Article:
16. 16. Functional Requirements Areas Setup/installation program Data conversion utility Glue code needed to use third-party or open-source software Help system Deployment mode Interfaces with external systems Steve McConnell
  17. 17. Effect of personnel factors on project effort
  18. 18. 21st Century 20th Century
  19. 19. Overestimation
  20. 20. Is it better to over or underestimate?
  21. 21. Requirements  “Until each specific feature is understood in detail, it's impossible to estimate the cost of a software project accurately” Steve McConnell  Not very agile
  22. 22. We usually estimate at the start of a project when we have the least amount of knowledge. The Cone of Uncertainty
  23. 23. Suppose you're developing an order-entry system and you haven't yet pinned down the requirements for entering telephone numbers. • When telephone numbers are entered, will the customer want a Telephone Number Checker to check whether the numbers are valid? • If the customer wants the Telephone Number Checker, will the customer want the cheap or expensive version of the Telephone Number Checker? (U.S.-only versus international phone numbers.) • If you implement the cheap version of the Telephone Number Checker, will the customer later want the expensive version after all? • Can you use an off-the-shelf Telephone Number Checker, or are there design constraints that require you to develop your own? • How will the Telephone Number Checker be designed? • How long will it take to code the Telephone Number Checker? • Do the Telephone Number Checker and the Address Checker interact? How long will it take to integrate the Telephone Number Checker and the Address Checker? • What will the quality level of the Telephone Number Checker be? • How long will it take to debug and correct mistakes made in the implementation of the Telephone Number Checker?
  24. 24. We need everything in the spec!” … tick tock … “We don’t need that … that can wait … this can be simpler … I forgot what that is!  “When we write down our “requirements,” we act like this is our very last chance to ask for anything. So we ask for everything we can think of, everything we might need. We’re pretty sure we won’t get it all anyway, so let’s ask for a lot and hope we get something we can live with.” Ron Jeffries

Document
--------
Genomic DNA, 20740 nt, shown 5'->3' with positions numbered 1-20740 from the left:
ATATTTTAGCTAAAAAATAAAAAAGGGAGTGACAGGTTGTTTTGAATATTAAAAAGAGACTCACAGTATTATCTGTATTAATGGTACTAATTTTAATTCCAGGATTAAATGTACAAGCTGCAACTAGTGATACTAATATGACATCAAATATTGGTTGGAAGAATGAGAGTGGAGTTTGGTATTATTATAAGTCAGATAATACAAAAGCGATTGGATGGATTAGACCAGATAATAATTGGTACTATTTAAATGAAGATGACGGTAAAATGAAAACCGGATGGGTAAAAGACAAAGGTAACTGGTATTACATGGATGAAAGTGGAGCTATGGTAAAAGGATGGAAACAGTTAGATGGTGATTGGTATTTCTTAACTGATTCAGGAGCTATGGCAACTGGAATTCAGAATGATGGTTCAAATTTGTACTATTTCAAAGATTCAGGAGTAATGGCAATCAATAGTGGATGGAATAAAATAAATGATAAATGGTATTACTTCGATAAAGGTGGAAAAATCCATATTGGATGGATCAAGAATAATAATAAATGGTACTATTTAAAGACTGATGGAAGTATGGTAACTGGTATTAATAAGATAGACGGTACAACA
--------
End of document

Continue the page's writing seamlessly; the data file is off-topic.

25. 25. The Result  “something based on an unrealistic list of requirements, using weak estimates, made at the moment of maximum ignorance, by people who are always optimistic about their own abilities. It has been squeezed down by managers who think they need to be tough, and sometimes it is just overridden by someone who has made a rash promise to someone higher up the food chain.” Ron Jeffries
  26. 26.
  27. 27. 3. Are there any alternatives?
  28. 28. “People do not need umbrellas. They need a way to stay dry on a rainy day.” Neil Killick
  29. 29. Example - Budgeting a new project  New Subscription Web App  How many people will be interested? What percentage of prospects will turn into subscribers? How much will subscribers pay for the product? Business  How much of this product can we get done, by what date, for how much money? Development  Can we begin to bring in enough money to stay alive before our cash runs out? Need certainty
  30. 30. Example - Budgeting a new project  Team costs 10,000 per week  Business has 500,000  MVP after 9 months  …this is a big risk
  31. 31. Example - Budgeting a new project  Work for 2 weeks (20,000)  Start work on the most important, most risky, most informative parts of the product  Gain better understanding of how hard it is and how long things take  Business will see it working  If after two weeks, things look bad, we’ll know it and we’ll recommend the business stops  If things look good so far, we’ll decide together what the next major decision point will be. It might be a month out, or three months out
  32. 32. Risk Estimation Method  Sequence the work to get as much information as possible  Attack the bigger risks first  Offer choices
  33. 33. Work in progress  Limit your team’s WIP  Measure throughput  Little’s Law to calculate lead times
  34. 34. Whenever you feel the urge to start a large project  Stop  Ask yourself, what can I deliver tomorrow that is valuable?
  35. 35. 100,000
  36. 36. Acknowledgements  Neil Killick @neil_killick  Kent Beck @KentBeck  Ron Jeffries @RonJeffries  Bob Martin @unclebobmartin  Dan Milstein @danmil  Vasco Duarte @duarte_vasco  Woody Zuill @WoodyZuill  Chris R. Chapman @DerailleurAgil  Steve McConnell no twitter????
  37. 37. References Part 1           Delivering Awesome Web Applications
  38. 38. Reference Part 2           
  39. 39. Thank You! Sydney | Melbourne | Brisbane | Adelaide Delivering Awesome Web Applications
  40. 40. 3 things • @gerardbeckerleg • • http://gerardbeckerleg.wordpres Delivering Awesome Web Applications